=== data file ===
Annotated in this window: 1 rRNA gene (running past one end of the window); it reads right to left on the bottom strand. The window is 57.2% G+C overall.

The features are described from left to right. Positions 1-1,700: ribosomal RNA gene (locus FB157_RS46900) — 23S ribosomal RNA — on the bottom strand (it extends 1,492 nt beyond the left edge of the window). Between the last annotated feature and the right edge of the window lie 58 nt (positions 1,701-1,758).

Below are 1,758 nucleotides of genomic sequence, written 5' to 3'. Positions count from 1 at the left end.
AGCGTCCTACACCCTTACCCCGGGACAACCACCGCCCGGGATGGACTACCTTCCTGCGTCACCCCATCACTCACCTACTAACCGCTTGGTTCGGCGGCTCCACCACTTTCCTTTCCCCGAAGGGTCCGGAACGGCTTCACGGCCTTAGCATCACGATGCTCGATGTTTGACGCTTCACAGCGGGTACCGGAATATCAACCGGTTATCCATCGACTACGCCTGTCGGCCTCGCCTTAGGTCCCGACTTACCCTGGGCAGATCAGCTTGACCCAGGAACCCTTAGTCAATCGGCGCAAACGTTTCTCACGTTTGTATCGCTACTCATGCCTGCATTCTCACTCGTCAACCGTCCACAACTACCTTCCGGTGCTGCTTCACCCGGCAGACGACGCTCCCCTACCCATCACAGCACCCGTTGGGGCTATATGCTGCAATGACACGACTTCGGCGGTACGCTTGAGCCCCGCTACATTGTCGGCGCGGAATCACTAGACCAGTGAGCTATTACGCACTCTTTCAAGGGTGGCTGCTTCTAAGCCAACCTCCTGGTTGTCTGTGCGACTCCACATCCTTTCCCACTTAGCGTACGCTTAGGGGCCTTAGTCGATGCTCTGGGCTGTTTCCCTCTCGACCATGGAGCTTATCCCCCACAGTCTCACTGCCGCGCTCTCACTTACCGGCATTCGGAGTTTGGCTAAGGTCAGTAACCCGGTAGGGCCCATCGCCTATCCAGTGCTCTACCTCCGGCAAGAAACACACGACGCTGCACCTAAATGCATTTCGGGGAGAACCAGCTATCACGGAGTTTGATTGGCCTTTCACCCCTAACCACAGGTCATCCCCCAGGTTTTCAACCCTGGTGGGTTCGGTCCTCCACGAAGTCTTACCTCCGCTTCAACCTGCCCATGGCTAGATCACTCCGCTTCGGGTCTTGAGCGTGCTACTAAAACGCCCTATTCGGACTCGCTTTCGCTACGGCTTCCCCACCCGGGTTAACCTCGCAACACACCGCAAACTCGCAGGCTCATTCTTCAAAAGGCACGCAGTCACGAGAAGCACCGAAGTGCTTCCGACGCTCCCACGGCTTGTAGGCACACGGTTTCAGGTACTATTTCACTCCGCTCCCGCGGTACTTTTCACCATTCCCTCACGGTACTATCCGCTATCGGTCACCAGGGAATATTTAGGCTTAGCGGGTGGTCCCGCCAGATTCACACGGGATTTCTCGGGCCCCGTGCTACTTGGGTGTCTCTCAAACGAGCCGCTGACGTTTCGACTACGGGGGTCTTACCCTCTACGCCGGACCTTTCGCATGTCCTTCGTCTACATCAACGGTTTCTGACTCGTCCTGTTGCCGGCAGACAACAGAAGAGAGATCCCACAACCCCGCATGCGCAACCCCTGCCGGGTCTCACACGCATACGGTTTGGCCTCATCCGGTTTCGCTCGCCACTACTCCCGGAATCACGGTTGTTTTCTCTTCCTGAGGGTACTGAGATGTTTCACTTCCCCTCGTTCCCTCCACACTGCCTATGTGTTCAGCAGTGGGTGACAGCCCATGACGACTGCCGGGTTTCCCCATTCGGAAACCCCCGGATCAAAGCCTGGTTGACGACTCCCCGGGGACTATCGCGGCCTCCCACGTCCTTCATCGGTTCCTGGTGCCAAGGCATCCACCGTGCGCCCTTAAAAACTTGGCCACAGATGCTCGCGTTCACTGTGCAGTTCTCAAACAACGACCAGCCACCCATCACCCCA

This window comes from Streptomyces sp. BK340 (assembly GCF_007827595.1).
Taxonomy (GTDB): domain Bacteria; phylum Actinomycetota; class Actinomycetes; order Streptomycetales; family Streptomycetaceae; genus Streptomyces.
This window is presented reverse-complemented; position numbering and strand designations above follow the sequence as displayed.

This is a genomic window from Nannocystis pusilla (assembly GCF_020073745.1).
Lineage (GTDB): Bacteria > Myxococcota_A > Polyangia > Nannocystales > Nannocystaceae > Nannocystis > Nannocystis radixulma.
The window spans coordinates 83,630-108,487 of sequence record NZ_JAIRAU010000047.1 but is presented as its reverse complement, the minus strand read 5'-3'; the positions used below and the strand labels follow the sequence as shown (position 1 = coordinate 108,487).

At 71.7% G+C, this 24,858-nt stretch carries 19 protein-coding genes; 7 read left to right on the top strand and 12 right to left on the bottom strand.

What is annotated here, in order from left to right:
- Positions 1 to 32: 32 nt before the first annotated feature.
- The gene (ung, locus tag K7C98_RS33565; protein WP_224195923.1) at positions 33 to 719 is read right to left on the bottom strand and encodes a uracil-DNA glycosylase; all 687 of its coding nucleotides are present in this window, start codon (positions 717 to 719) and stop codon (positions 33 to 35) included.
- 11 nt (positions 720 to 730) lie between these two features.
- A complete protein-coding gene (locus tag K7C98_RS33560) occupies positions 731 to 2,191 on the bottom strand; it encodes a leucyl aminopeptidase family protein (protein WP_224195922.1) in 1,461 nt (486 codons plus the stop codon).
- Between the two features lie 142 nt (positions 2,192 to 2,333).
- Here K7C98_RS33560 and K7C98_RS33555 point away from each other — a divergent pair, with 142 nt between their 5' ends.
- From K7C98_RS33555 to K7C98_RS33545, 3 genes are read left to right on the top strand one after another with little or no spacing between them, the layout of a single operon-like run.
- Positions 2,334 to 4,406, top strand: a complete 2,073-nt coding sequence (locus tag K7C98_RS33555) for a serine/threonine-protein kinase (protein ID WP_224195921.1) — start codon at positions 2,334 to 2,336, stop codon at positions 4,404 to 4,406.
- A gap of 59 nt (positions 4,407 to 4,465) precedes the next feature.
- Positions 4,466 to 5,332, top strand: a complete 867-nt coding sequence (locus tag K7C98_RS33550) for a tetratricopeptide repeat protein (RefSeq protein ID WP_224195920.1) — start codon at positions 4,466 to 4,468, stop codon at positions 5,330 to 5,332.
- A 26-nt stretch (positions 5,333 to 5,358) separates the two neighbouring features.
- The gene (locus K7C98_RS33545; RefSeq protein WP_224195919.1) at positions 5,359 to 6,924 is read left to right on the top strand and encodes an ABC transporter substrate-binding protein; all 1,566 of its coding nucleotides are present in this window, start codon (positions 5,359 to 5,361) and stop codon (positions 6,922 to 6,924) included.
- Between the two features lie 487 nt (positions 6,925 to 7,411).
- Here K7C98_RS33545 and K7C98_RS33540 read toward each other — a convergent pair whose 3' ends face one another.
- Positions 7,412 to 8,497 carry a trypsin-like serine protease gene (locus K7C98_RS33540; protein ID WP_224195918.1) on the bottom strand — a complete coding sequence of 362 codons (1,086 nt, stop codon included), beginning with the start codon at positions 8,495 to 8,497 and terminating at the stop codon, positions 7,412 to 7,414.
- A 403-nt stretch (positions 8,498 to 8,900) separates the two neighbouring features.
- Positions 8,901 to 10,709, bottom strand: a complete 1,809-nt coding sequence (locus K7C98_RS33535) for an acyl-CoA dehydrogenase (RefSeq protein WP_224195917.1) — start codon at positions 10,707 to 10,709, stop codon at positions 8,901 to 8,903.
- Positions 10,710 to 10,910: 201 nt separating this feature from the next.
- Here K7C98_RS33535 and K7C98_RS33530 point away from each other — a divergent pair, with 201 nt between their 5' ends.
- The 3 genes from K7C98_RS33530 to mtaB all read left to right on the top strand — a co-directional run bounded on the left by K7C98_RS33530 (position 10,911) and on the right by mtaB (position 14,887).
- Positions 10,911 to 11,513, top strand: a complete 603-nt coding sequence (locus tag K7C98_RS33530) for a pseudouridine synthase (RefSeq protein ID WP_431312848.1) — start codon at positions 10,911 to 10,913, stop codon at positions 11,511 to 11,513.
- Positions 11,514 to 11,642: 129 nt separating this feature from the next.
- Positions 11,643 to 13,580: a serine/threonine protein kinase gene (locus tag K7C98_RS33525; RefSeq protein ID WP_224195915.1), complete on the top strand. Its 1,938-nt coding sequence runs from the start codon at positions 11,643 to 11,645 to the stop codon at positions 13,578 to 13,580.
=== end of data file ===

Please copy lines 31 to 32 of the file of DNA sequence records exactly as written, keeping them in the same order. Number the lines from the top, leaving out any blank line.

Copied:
- Here K7C98_RS33535 and K7C98_RS33530 point away from each other — a divergent pair, with 201 nt between their 5' ends.
- The 3 genes from K7C98_RS33530 to mtaB all read left to right on the top strand — a co-directional run bounded on the left by K7C98_RS33530 (position 10,911) and on the right by mtaB (position 14,887).